From pv magazine Australia.
In May, the Western Australian (WA) Environmental Protection Authority (EPA) recommended Australia's largest proposed renewable energy project for approval, the Pilbara's Asian Renewable Energy Hub (AREH). Today, The WA government has granted that approval, a significant breakthrough in the project's development.
For starters, AREH is not merely a state-significant project, it is a globally significant renewable energy project. The approval sets the stage for the project's first stage, a 15 MW hybrid solar and wind plant near Port Hedland, the size of which would make it one of the world's largest renewable energy projects and would bring thousands of jobs to the Pilbara.
AREH has been in the planning stages since 2014, getting bigger and bigger year on year. In 2017 it was unveiled as a 6 GW hybrid plant, then the plan grew to 9 GW, 11 GW, and now 15 GW. However, as mentioned above, the 15 GW hybrid plant (10 GW wind, 5 GW solar) is only the first stage. The project plans to eventually expand to 26 GW of renewable wind and solar generation, servicing industries throughout the Pilbara such as mines and mineral processing, as well as Asian markets with green hydrogen and ammonia. Moreover, AREH is promising at least 3 GW of generation capacity for Pilbara energy users themselves.
The first 15GW of the Asian Renewable Energy Hub has received environmental approval from the Western Australian Government https://t.co/3asVxstHcQ
— Asian Renewable Energy Hub (@asianrehub) October 16, 2020
The approval validates one of the McGowan government's WA Recovery Plan initiatives to bring forward the state's Renewable Hydrogen Strategy goals from 2040 to 2030. When the plan was released, WA premier Mark McGowan said the “major export markets are seeking hydrogen much sooner than expected…” and so the “WA Recovery Plan is focused on creating a pipeline of local jobs to support WA’s economic recovery, while investing in growing green industries.”
And creating jobs is exactly what AREH is set to do, with the project proponent, NW Interconnected Power Pty Ltd, estimating up to 5,000 direct construction jobs during the 10-year building period, and 3,000 direct jobs created for the project's 50-plus-year operational life.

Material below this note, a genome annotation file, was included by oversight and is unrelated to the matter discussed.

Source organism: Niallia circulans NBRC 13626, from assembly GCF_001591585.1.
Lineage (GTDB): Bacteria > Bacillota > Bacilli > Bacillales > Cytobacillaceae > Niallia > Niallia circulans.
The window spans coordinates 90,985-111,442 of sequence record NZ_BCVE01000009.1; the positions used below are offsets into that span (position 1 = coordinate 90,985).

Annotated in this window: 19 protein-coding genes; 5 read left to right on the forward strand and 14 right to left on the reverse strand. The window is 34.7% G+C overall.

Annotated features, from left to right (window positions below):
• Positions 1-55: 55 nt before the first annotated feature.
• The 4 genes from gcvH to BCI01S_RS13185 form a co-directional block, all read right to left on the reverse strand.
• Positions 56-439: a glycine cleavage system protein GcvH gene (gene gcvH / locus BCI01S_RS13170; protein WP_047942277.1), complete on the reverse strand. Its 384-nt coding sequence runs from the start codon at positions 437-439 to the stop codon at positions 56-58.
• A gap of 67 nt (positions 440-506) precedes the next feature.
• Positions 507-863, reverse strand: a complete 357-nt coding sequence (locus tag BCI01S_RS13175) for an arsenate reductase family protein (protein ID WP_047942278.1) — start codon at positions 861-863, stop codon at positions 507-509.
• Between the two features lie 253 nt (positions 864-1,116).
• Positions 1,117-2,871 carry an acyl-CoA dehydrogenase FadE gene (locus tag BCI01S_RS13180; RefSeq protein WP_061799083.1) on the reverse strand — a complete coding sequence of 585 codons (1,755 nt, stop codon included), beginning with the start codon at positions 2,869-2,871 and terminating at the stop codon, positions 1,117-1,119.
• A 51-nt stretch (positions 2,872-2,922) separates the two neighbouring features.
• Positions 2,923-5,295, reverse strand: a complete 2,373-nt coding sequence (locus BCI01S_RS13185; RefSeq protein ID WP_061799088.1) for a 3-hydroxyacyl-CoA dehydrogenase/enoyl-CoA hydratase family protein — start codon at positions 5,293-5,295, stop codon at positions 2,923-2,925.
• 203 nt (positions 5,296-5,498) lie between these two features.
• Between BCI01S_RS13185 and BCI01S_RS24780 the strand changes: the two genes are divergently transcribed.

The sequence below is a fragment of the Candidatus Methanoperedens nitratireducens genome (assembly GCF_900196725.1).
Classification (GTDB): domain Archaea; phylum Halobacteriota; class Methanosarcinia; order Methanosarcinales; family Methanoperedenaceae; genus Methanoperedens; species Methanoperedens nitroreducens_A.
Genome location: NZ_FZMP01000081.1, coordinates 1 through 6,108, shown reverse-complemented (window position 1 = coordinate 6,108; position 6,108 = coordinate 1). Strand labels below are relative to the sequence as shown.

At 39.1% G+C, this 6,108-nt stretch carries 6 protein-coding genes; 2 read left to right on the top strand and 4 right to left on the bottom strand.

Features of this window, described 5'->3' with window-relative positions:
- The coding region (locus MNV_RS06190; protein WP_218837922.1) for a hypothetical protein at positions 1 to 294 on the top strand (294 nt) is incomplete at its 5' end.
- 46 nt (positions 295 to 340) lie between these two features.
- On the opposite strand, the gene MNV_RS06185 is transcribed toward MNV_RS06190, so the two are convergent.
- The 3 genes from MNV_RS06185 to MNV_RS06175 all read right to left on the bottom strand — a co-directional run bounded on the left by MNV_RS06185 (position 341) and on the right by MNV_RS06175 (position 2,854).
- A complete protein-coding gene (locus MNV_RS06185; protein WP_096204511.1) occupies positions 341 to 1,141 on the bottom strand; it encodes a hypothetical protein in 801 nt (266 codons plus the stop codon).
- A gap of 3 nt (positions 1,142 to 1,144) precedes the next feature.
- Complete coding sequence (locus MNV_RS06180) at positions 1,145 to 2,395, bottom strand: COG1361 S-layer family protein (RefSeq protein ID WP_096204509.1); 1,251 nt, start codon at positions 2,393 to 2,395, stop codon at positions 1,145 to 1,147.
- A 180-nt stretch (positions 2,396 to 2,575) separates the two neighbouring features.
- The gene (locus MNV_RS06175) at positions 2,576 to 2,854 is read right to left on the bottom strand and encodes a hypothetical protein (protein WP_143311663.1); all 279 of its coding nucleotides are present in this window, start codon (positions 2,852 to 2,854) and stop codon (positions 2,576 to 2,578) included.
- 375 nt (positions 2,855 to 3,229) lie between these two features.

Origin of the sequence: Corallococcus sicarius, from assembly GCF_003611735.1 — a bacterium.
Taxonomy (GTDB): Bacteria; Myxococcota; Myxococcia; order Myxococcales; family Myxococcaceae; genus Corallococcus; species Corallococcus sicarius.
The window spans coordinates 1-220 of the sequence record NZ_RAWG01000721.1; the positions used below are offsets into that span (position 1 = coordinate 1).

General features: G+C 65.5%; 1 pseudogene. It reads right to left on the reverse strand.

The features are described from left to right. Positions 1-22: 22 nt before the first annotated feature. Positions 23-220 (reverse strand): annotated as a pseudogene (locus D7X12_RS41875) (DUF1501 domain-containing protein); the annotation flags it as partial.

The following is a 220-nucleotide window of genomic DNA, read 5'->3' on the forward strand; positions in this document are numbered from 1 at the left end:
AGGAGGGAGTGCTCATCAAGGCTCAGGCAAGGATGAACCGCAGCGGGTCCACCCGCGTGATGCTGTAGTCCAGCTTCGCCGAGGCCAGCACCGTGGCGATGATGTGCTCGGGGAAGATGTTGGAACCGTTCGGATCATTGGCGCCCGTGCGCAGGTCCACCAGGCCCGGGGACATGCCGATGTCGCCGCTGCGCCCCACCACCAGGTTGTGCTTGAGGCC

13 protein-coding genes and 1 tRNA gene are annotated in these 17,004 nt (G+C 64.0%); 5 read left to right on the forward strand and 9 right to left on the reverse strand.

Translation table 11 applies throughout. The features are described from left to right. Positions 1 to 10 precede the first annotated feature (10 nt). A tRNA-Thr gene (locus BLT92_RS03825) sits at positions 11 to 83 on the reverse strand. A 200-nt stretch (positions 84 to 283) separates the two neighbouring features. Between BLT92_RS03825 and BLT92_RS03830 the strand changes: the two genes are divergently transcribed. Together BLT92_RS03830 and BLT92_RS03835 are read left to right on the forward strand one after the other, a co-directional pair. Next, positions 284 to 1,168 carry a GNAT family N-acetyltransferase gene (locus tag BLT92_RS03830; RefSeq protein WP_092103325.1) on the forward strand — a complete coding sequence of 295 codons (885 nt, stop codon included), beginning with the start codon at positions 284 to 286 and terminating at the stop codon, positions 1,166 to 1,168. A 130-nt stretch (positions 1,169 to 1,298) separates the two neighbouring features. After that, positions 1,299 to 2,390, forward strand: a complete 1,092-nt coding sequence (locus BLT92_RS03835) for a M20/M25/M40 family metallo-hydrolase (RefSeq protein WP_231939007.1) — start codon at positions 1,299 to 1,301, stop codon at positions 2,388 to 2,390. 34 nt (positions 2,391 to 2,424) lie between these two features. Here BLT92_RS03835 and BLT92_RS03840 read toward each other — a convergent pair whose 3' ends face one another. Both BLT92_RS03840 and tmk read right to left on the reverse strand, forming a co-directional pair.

WA regional development minister Alannah MacTiernan said that AREH “could transform the Pilbara, create thousands of jobs and be a major contributor to global efforts to decarbonize the economy.”
When the WA EPA recommended approval for AREH, EPA Chair Dr Tom Hatton said the proposed AREH “comprised a series of onshore wind turbines and solar panels situated about 220 kilometres east of Port Hedland, with a transmission cable corridor to the coast and subsea cables to the edge of state waters.”
One of the EPA's major concerns was the proposed clearing of 11,962 hectares of native vegetation. Whether this remains a concern is unclear, but one hopes AREH follows the lead of SA Water, who has found in its AU$300 million (US$211 million) solar uptake that native vegetation under large scale solar arrays furnishes a symbiotic relationship. The ground-mounted modules mean native vegetation can return to formerly agricultural land, and the native scrub itself protects PV panels from soiling.
The Nyangumarta People have exclusive Native Title over the land on which the AREH is proposed.
Of course, there are more environmental concerns, including marine habitat and the homes of a greatly important biodiversity of species, including the threatened black-footed rock-wallaby, bilbies, bats, reptiles and the like. The transition to renewable energy generation is supposed to rejuvenate biodiversity in our environment, and so it must be ensured that these gargantuan renewable projects which will define the century are done the right way.
Nevertheless, AREH approval is a big step for WA and a big step for Australia which is seeing a reverse pioneering of the 19th century. Then Australia transformed east to west, this time it seems to be transforming west to east.
“This development will demonstrate Western Australia's credentials as a world-class investment destination for green energy generation,” continued MacTiernan, “including the production of exportable commodities, like green hydrogen and ammonia, and green steel manufacturing.”
“It will put Western Australia on the map as a major contributor to lowering global carbon emissions.”
If everything goes according to plan, construction is set to commence in 2026 with the first exports expected in 2027/2028.
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I wonder as to the effects of this..
The wind slows with it being converted to power.
The ground under a panel is not heated, so the temperature gradient changes for the location.
These things fall into the ‘butterfly effect’.. less thermal energy at the site.
Probably fine if it is a hot hell-hole, but what does it actually do to the local & country & global climate??
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